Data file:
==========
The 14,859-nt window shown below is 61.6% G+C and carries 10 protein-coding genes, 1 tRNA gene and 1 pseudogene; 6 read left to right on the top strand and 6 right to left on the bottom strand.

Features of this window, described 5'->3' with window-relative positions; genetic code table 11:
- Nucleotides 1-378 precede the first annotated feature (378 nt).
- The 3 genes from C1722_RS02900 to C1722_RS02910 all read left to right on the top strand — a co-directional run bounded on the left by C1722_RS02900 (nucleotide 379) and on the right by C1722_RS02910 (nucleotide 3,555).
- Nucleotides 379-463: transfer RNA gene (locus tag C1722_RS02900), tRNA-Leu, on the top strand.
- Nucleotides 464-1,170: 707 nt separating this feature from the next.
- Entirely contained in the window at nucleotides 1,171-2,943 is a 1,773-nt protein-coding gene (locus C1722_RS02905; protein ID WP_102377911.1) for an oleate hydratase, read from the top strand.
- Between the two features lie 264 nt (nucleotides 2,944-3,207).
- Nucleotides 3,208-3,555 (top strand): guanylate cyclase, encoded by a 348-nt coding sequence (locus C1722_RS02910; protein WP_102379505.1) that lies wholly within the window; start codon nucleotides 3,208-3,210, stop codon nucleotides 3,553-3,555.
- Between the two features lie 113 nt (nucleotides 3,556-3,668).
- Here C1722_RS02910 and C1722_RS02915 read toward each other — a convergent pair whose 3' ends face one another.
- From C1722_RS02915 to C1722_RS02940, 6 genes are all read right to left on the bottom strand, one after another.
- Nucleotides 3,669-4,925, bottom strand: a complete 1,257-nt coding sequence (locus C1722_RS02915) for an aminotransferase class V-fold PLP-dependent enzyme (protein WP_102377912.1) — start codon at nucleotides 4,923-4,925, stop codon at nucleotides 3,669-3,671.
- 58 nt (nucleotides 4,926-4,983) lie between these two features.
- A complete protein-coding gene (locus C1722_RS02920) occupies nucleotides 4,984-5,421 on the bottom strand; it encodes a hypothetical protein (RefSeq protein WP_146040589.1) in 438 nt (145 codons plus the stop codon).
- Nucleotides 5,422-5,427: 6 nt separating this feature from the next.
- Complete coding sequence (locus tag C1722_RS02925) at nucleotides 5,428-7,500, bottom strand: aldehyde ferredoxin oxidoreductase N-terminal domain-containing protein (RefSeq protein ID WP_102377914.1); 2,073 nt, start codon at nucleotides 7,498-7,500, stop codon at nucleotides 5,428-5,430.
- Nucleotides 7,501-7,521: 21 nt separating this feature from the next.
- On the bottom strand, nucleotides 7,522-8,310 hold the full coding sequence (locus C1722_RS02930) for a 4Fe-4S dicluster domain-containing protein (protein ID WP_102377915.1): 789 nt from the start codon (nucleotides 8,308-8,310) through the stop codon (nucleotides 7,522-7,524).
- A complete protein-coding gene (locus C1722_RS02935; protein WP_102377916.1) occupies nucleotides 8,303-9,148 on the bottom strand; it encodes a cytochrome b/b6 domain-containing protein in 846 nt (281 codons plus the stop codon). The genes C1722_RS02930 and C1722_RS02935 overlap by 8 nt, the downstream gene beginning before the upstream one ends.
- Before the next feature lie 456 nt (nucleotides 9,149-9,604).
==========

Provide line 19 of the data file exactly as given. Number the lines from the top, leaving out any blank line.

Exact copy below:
- On the bottom strand, nucleotides 7,522-8,310 hold the full coding sequence (locus C1722_RS02930) for a 4Fe-4S dicluster domain-containing protein (protein ID WP_102377915.1): 789 nt from the start codon (nucleotides 8,308-8,310) through the stop codon (nucleotides 7,522-7,524).